Northern Spirit: Imagining the North Now is the name of our company. Northern Spirit the title of this endeavour. Northern Spirit is a community of multi-disciplinary artists and theatre writers from across the North of England, working together in collaboration. Theatre is a great meeting point for different art forms and different kinds of artists.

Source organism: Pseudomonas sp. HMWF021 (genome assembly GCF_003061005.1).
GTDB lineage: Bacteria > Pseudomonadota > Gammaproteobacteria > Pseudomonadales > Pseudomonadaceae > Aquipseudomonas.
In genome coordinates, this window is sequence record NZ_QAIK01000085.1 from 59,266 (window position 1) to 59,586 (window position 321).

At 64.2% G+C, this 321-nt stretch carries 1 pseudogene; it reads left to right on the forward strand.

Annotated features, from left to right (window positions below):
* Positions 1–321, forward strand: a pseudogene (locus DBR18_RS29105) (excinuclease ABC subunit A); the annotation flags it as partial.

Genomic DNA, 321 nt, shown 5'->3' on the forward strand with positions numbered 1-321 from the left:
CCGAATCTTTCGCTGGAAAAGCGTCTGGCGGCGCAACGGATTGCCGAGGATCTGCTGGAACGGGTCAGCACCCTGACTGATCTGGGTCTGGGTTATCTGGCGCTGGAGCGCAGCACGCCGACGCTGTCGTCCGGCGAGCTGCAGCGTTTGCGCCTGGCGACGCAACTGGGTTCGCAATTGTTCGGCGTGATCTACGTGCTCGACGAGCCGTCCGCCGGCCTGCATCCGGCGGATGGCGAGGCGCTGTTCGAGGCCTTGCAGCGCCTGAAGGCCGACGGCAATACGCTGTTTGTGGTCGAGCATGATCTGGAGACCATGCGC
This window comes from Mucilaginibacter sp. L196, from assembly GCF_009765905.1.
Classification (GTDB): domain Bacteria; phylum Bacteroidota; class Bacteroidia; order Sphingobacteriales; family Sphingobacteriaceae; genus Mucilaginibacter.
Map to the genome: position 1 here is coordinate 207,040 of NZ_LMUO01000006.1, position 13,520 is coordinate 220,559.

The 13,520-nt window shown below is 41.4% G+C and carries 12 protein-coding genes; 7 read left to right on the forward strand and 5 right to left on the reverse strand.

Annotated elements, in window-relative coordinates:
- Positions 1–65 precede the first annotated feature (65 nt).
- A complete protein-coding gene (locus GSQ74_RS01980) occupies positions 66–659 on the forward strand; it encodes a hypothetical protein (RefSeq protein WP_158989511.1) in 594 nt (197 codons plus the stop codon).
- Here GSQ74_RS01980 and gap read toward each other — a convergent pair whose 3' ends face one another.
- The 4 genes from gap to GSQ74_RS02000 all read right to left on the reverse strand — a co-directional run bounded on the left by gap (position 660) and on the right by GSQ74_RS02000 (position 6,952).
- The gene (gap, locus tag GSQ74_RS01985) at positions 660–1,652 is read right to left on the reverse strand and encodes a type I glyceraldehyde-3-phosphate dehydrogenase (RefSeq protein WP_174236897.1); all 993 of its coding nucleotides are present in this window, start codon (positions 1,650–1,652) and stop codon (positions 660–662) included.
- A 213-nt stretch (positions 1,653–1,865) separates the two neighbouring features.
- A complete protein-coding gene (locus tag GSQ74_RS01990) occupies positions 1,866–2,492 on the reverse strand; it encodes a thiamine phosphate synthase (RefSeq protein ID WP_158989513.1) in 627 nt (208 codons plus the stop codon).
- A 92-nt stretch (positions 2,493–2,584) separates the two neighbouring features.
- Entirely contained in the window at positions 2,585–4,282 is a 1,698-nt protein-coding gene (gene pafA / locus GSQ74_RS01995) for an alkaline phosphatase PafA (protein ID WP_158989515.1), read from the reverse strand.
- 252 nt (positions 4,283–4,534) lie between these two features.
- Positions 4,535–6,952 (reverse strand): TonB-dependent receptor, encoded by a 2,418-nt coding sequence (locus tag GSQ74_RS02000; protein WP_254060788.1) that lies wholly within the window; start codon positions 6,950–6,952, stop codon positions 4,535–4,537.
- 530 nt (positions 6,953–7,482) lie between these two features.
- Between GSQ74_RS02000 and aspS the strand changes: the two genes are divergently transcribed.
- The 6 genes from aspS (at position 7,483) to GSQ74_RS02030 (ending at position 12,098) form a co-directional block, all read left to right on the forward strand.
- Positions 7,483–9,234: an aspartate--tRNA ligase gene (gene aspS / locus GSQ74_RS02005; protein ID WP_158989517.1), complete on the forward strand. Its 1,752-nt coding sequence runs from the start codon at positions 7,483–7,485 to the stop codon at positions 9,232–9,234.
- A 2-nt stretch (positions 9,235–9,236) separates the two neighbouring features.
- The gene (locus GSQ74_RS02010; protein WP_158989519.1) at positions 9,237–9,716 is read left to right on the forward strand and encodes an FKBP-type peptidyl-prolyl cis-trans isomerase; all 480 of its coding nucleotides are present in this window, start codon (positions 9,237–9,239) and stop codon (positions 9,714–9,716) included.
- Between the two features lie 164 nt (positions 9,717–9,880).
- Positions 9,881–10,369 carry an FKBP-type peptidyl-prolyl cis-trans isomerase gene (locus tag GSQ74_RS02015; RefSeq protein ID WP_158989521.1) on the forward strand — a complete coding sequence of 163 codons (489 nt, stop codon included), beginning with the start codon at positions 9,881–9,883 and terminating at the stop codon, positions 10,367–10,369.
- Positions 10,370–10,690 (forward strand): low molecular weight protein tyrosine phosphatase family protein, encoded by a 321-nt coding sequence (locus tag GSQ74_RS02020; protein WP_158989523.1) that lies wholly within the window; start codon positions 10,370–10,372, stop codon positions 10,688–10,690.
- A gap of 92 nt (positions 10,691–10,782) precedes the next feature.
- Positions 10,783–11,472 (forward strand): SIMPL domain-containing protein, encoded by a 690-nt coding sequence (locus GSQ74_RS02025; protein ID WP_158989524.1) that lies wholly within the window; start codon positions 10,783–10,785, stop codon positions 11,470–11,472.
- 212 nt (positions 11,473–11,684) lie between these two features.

We feel it’s time to see the North in a new light, with fresh eyes, and want to present a fresh and surprising idea of what North of England-located theatrical drama can be. We want to invest the landscape and the experiences that you can have here with a sense of magic, joy and excitement, with a wide-screen intensity, with glamour and with romance. We want to celebrate the variety and beauty of the linguistic North. We want to present a more positive, more complex, more energetic and more surprising theatrical idea of the North to the world. Economic growth/cultural confidence is strongly, and obviously, connected to how the North is perceived externally and by its own self-image. Northern Spirit can make a very positive and lively contribution to a positive change. This project will provide space and opportunity for multi-disciplinary artists, theatre-makers and writers with an emotional and imaginative relationship to the North of England to make collaborative work within this part of the world. It encourages them to make work that is inspired by and which celebrates North of England landscapes and experiences. It actively encourages them to challenge the clichés and habits of imagination that tend to dominate how the North of England is expressed dramatically. We feel that this is important.